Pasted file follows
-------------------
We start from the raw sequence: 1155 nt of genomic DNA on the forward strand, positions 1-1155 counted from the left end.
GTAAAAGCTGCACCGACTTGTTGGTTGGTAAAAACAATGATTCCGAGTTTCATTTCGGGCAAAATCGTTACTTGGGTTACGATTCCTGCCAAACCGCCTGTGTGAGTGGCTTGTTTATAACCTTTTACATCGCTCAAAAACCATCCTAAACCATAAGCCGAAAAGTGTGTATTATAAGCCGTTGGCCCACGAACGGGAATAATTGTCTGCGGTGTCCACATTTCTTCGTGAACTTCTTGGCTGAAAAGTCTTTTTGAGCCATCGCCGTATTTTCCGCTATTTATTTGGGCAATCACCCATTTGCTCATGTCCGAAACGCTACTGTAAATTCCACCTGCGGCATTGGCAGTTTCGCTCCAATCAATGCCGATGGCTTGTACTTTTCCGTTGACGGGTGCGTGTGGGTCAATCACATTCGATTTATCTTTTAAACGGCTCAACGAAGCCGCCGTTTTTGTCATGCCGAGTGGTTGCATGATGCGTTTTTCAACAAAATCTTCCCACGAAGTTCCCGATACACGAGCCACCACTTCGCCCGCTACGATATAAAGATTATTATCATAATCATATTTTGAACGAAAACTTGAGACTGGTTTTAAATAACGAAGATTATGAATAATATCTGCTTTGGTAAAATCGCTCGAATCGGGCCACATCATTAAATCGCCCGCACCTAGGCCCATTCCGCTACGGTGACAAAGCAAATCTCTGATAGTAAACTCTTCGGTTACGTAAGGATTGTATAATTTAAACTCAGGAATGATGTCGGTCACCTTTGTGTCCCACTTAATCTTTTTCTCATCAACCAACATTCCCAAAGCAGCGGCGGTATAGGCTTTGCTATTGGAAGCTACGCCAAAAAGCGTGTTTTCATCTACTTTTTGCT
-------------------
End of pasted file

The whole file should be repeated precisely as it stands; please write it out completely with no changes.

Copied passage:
We start from the raw sequence: 1155 nt of genomic DNA on the forward strand, positions 1-1155 counted from the left end.
GTAAAAGCTGCACCGACTTGTTGGTTGGTAAAAACAATGATTCCGAGTTTCATTTCGGGCAAAATCGTTACTTGGGTTACGATTCCTGCCAAACCGCCTGTGTGAGTGGCTTGTTTATAACCTTTTACATCGCTCAAAAACCATCCTAAACCATAAGCCGAAAAGTGTGTATTATAAGCCGTTGGCCCACGAACGGGAATAATTGTCTGCGGTGTCCACATTTCTTCGTGAACTTCTTGGCTGAAAAGTCTTTTTGAGCCATCGCCGTATTTTCCGCTATTTATTTGGGCAATCACCCATTTGCTCATGTCCGAAACGCTACTGTAAATTCCACCTGCGGCATTGGCAGTTTCGCTCCAATCAATGCCGATGGCTTGTACTTTTCCGTTGACGGGTGCGTGTGGGTCAATCACATTCGATTTATCTTTTAAACGGCTCAACGAAGCCGCCGTTTTTGTCATGCCGAGTGGTTGCATGATGCGTTTTTCAACAAAATCTTCCCACGAAGTTCCCGATACACGAGCCACCACTTCGCCCGCTACGATATAAAGATTATTATCATAATCATATTTTGAACGAAAACTTGAGACTGGTTTTAAATAACGAAGATTATGAATAATATCTGCTTTGGTAAAATCGCTCGAATCGGGCCACATCATTAAATCGCCCGCACCTAGGCCCATTCCGCTACGGTGACAAAGCAAATCTCTGATAGTAAACTCTTCGGTTACGTAAGGATTGTATAATTTAAACTCAGGAATGATGTCGGTCACCTTTGTGTCCCACTTAATCTTTTTCTCATCAACCAACATTCCCAAAGCAGCGGCGGTATAGGCTTTGCTATTGGAAGCTACGCCAAAAAGCGTGTTTTCATCTACTTTTTGCT